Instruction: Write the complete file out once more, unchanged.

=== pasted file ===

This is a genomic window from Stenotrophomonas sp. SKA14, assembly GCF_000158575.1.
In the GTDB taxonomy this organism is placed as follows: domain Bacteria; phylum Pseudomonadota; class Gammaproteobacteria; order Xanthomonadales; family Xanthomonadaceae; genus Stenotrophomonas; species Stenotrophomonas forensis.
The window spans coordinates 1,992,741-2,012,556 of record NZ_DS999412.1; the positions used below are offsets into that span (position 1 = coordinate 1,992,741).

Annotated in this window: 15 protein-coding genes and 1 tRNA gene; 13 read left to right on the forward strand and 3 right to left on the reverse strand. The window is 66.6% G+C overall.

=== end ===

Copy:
This is a genomic window from Stenotrophomonas sp. SKA14, assembly GCF_000158575.1.
In the GTDB taxonomy this organism is placed as follows: domain Bacteria; phylum Pseudomonadota; class Gammaproteobacteria; order Xanthomonadales; family Xanthomonadaceae; genus Stenotrophomonas; species Stenotrophomonas forensis.
The window spans coordinates 1,992,741-2,012,556 of record NZ_DS999412.1; the positions used below are offsets into that span (position 1 = coordinate 1,992,741).

Annotated in this window: 15 protein-coding genes and 1 tRNA gene; 13 read left to right on the forward strand and 3 right to left on the reverse strand. The window is 66.6% G+C overall.